A CBC investigation has found that some privately owned 3D ultrasound businesses are allowing women to determine the gender of their fetus much earlier than they could from their doctors.
The CBC’s Investigations Unit, using hidden cameras, visited nearly two dozen so-called entertainment ultrasound businesses in three Canadian cities.
Of the 22 centres visited, 15 agreed to book an appointment for an ultrasound that would give a couple the gender of the fetus before 20 weeks of pregnancy. That’s within the range of time when it’s still possible for a woman to get an elective abortion.
“You basically proved that it is happening here,” Dr. Verjinder Ubhi told CBC News after seeing the hidden camera footage. "We had suspicion but no evidence." Ubhi has been practising medicine in Brampton, Ont., for more than 20 years. “This is happening here, right in Canada."
The CBC investigation follows two recent studies that suggest the practice of aborting females in favour of males, common in countries such as India and China, has come to Canada.
A study released in April in the Canadian Medical Association Journal confirmed previous research showing that the male-to-female ratio for third-born children to women born in India and living in Ontario is higher than the natural rate.
“The numbers are definitely tilted because women are aborting the girls,” says Amandeep Kaur, the chief operating officer at Punjabi Community Health Services in Mississauga.
Kaur says she has had women come for help who had to deal with violence against them for resisting aborting a female fetus. “I’d say the women we see, at least 10 per cent of women come to our agency with this type of problem.”
Many Canadian hospitals and doctors won’t reveal the gender of a fetus until a woman is too far along to get an elective abortion.
Yet, in the last 10 years in Canada there has been an explosion of private 3D ultrasound businesses. For about $200 the parents can get a video 3D keepsake of the ultrasound, and for a smaller fee they can find out the gender only. These so-called entertainment ultrasounds are so popular they are often given as baby gifts.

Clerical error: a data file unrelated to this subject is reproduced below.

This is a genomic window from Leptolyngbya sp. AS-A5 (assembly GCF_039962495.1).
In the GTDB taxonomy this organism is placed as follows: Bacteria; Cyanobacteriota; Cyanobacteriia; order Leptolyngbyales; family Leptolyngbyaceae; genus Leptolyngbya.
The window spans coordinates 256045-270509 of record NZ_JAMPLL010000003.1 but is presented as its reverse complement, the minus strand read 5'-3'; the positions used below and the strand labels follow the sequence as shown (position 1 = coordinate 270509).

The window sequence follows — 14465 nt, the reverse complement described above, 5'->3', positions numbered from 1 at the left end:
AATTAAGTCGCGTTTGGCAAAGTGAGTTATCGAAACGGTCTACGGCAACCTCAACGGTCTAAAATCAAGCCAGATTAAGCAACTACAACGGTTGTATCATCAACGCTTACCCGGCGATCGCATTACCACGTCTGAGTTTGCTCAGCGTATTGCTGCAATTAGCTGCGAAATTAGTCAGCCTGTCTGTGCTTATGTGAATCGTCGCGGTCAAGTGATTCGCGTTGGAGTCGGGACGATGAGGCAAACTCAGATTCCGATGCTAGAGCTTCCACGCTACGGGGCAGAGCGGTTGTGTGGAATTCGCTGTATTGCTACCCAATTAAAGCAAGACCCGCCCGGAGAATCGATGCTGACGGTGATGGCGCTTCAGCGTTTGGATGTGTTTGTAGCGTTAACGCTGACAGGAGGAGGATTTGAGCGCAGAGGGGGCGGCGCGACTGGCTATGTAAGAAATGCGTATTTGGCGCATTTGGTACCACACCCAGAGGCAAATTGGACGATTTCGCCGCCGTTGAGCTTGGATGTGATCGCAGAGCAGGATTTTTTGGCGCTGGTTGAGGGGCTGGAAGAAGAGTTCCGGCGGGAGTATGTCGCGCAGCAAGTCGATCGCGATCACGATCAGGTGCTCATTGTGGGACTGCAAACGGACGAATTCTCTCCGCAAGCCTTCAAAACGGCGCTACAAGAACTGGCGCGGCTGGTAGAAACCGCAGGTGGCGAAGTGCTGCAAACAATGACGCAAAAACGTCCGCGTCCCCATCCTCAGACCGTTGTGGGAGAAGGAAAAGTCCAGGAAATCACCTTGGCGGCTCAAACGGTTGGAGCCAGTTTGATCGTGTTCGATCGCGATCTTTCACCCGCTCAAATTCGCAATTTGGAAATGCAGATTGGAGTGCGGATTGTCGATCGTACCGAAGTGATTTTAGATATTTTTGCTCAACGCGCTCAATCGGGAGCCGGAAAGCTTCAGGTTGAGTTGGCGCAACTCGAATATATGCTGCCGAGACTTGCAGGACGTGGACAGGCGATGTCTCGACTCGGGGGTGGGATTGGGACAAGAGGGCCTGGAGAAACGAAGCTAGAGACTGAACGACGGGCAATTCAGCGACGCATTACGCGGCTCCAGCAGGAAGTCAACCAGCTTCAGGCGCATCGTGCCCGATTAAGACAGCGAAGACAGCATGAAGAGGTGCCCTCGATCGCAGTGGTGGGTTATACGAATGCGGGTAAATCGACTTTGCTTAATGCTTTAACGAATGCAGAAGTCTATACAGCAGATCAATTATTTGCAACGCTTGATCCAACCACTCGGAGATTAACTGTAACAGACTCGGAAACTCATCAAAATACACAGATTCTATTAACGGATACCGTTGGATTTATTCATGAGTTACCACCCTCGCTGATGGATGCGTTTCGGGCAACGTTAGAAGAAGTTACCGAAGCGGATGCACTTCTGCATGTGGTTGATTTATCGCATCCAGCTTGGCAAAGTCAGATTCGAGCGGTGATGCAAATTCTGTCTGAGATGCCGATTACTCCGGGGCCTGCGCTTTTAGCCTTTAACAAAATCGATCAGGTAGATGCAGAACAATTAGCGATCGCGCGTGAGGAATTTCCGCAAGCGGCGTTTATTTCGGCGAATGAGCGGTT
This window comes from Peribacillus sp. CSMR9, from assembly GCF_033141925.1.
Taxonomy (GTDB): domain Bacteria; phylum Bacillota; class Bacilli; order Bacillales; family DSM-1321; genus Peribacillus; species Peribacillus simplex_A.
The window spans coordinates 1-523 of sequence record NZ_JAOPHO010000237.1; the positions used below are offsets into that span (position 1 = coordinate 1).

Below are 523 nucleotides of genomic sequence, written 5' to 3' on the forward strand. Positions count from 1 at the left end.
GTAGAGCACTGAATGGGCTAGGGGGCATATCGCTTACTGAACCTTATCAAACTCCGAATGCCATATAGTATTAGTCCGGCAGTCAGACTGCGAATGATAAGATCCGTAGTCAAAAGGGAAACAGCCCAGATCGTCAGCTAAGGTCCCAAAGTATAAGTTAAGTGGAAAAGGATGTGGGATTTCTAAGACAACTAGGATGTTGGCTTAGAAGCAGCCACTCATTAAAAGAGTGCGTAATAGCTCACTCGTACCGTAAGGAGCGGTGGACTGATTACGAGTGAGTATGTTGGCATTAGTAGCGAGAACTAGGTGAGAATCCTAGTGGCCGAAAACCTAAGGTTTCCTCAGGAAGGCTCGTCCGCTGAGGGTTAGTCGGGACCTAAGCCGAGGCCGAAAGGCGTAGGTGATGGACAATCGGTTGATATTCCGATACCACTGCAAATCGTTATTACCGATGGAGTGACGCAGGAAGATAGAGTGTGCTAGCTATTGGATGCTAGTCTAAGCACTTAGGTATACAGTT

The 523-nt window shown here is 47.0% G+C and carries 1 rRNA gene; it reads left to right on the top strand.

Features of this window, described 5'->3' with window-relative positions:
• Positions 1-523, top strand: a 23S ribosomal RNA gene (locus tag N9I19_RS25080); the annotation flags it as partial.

Many of these businesses state that they do not do ultrasounds to determine fetal sex until 20 weeks. This is also the point where it becomes more difficult to have an abortion.
Yet, about two-thirds of the businesses visited by the CBC agreed to test for gender earlier than 20 weeks. Five of them agreed to test at as early as 14 weeks of pregnancy.
“Personally it’s shocking to me,” says Kaur. “It’s very unfortunate that people who are in this business are actually in this business for the wrong reason."
UC Baby in Richmond, B.C., was willing to do the gender test at 17 weeks. The woman captured by our hidden cameras also appeared open to discussing the idea of an abortion if the fetus turned out to be female. “You don’t want another girl, right? Yeah, that’s the problem,” she told our undercover producer, who said she had two girls already and was unsure about having a third. “You come here between 17 to 18 weeks, we tell you if it is a boy or a girl, if it’s a boy, fine you keep, if it’s a baby girl then you need to talk to family doctor.”
In another exchange, at Modern Non Diagnostic Imaging Centre in Brampton, Ont., the CBC’s undercover producer was told she could have the gender tested right there and then, even when she said she was only 14 weeks pregnant. “Yeah, I will do it right now,” said the operator, Dr. Ravi Thakur.
When approached by CBC for an on-camera interview, the owner of Modern Non Diagnostic Imaging Centre said he doesn’t consider himself responsible for what people do with the information he provides. “That is their problem, that is not my problem,” says Thakur.
Ubhi says most of his patients are happy with the prospect of either a boy or a girl. However, he says, he sometimes has patients who pressure him to send them early for an ultrasound. “I would ask them, why do you want an early ultrasound and if they say specifically we want to have, you know, the sex looked at, and I feel very strongly that that’s not right.”
Tina Ureten is the president and founder of UC Baby, Canada’s largest chain of 3D ultrasound businesses, with 30 outlets spread across the country.
According to Ureten, it’s the policy at her centres not to test for gender before 20 weeks of pregnancy. However, eight out of 10 UC Baby clinics tested by CBC agreed to do the gender assessment before 20 weeks.
“That surprises me,” she told the CBC, after being shown some of the hidden camera footage filmed in her clinics. “I think they are not aware people are using that service for gender selection,” she says.
“Most of our clients come for enjoyment and to get ready for the pregnancy. We don't see too many of those families that try to abort their babies after spending that money.”
However, she says all of the clinics, which operate as franchises, will be reminded of the rules and risk being shut down if they don’t comply.
There are no laws or regulations in Canada about when the gender of a fetus can be identified by an ultrasound. Nor is it illegal to abort a fetus in Canada based on its gender. That’s not the case in India, China and the United Kingdom, all which have taken steps to make it illegal to abort a fetus based on gender.
Dr. Ubhi says Canadian laws may need to change, but he says even then that won’t be enough to stop the practice. “We need to give education to these people and say, and you know what? A child is a child and girls are very important to the perpetuation of our community, and stop killing them, seriously.”
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